Arsenic is a form of gray, silver, or white carcinogen. It is particularly hazardous because it has no taste or smell, making it possible for one to be exposed to it without realizing it. Arsenic poisoning, also known as arsenicosis, occurs after ingesting or inhaling high doses of arsenic.
Despite being a naturally occurring substance, arsenic can also be found in inorganic (or “man-made”) compounds that are utilized in manufacturing, mining, and agriculture.
Arsenic poisoning is very common as an occupational hazard and sometimes a malicious act of another person. In either of these scenarios, legal animation can help immensely prove the source of the arsenic exposure and the effect on the victim.
What are the Sources of Arsenic Poisoning?
Common sources of exposure to arsenic poisoning are drinking polluted water, using sullied water in the irrigation of food crops and the preparation of food, eating contaminated food, smoking tobacco, and industrial processes.
Arsenic, in its inorganic form, is highly toxic. Thus, long-term exposure to the substance can result in chronic arsenic poisoning, with skin lesions and skin cancer being the most noticeable symptoms.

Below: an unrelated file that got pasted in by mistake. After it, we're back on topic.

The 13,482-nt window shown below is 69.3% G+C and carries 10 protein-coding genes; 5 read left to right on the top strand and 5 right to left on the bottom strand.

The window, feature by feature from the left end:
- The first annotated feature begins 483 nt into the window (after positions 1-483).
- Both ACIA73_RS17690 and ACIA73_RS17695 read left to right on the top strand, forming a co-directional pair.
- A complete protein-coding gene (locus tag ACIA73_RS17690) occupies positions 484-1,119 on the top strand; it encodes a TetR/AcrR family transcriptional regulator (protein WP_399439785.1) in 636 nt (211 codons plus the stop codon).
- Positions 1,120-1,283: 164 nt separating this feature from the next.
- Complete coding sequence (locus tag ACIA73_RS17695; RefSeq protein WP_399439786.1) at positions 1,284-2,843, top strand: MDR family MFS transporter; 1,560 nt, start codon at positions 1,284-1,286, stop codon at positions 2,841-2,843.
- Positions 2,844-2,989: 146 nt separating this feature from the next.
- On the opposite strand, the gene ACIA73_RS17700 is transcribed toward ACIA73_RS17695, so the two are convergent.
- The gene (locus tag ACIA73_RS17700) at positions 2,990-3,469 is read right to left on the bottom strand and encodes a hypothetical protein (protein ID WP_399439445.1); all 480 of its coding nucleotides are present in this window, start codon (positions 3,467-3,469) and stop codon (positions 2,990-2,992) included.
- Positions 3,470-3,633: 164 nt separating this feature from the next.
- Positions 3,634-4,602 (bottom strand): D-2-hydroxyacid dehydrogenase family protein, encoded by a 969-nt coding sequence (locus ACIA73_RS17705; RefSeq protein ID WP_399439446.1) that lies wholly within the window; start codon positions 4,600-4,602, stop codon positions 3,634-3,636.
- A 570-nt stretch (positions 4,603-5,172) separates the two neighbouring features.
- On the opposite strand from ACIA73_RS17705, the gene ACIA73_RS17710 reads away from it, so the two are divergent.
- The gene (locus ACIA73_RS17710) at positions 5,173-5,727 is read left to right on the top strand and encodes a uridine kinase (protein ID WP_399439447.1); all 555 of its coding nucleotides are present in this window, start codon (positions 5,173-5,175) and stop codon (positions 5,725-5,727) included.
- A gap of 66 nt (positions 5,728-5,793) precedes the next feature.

In any of these scenarios that can expose one to arsenic poisoning, the intent, whether malicious or negligent, must be taken into cognizance. This way, it would be easier to access justice. Legal animation can be used to make this process smoother.
Here are the common sources of arsenic poisoning:
- Drinking water and food preparation
The source of arsenic’s biggest threat to public health is tainted groundwater. Many nations, including the United States of America, naturally contain high quantities of inorganic arsenic in their groundwater.
The sources of exposure are drinking water, crops irrigated with polluted water, and food cooked with contaminated water.
Other food sources of arsenic include fish, shellfish, pork, chicken, dairy products, and cereals, though exposure from these sources is often considerably lower than exposure from contaminated groundwater.